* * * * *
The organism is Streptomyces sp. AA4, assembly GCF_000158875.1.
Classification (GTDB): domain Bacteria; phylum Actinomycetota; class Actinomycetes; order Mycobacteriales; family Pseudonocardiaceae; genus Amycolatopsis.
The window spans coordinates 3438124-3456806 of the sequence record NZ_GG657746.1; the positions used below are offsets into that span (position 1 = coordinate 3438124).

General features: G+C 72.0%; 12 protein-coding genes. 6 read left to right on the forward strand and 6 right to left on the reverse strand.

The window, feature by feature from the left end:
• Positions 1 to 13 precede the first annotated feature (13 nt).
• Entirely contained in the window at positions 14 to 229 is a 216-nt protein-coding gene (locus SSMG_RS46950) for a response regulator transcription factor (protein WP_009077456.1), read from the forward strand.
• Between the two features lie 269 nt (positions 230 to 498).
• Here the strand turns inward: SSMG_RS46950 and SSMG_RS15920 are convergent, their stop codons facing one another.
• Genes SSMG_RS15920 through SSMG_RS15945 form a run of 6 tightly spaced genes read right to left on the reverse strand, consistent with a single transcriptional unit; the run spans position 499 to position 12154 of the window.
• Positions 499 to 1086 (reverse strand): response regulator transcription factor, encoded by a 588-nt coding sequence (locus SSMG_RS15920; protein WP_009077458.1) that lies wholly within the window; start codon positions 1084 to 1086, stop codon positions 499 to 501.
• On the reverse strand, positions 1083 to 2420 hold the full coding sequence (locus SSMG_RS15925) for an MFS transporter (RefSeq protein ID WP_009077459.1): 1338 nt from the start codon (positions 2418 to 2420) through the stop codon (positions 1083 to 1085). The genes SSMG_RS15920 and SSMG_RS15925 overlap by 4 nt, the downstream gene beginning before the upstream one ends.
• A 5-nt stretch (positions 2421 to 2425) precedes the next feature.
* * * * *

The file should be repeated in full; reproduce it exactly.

The organism is Streptomyces sp. AA4, assembly GCF_000158875.1.
Classification (GTDB): domain Bacteria; phylum Actinomycetota; class Actinomycetes; order Mycobacteriales; family Pseudonocardiaceae; genus Amycolatopsis.
The window spans coordinates 3438124-3456806 of the sequence record NZ_GG657746.1; the positions used below are offsets into that span (position 1 = coordinate 3438124).

General features: G+C 72.0%; 12 protein-coding genes. 6 read left to right on the forward strand and 6 right to left on the reverse strand.

The window, feature by feature from the left end:
• Positions 1 to 13 precede the first annotated feature (13 nt).
• Entirely contained in the window at positions 14 to 229 is a 216-nt protein-coding gene (locus SSMG_RS46950) for a response regulator transcription factor (protein WP_009077456.1), read from the forward strand.
• Between the two features lie 269 nt (positions 230 to 498).
• Here the strand turns inward: SSMG_RS46950 and SSMG_RS15920 are convergent, their stop codons facing one another.
• Genes SSMG_RS15920 through SSMG_RS15945 form a run of 6 tightly spaced genes read right to left on the reverse strand, consistent with a single transcriptional unit; the run spans position 499 to position 12154 of the window.
• Positions 499 to 1086 (reverse strand): response regulator transcription factor, encoded by a 588-nt coding sequence (locus SSMG_RS15920; protein WP_009077458.1) that lies wholly within the window; start codon positions 1084 to 1086, stop codon positions 499 to 501.
• On the reverse strand, positions 1083 to 2420 hold the full coding sequence (locus SSMG_RS15925) for an MFS transporter (RefSeq protein ID WP_009077459.1): 1338 nt from the start codon (positions 2418 to 2420) through the stop codon (positions 1083 to 1085). The genes SSMG_RS15920 and SSMG_RS15925 overlap by 4 nt, the downstream gene beginning before the upstream one ends.
• A 5-nt stretch (positions 2421 to 2425) precedes the next feature.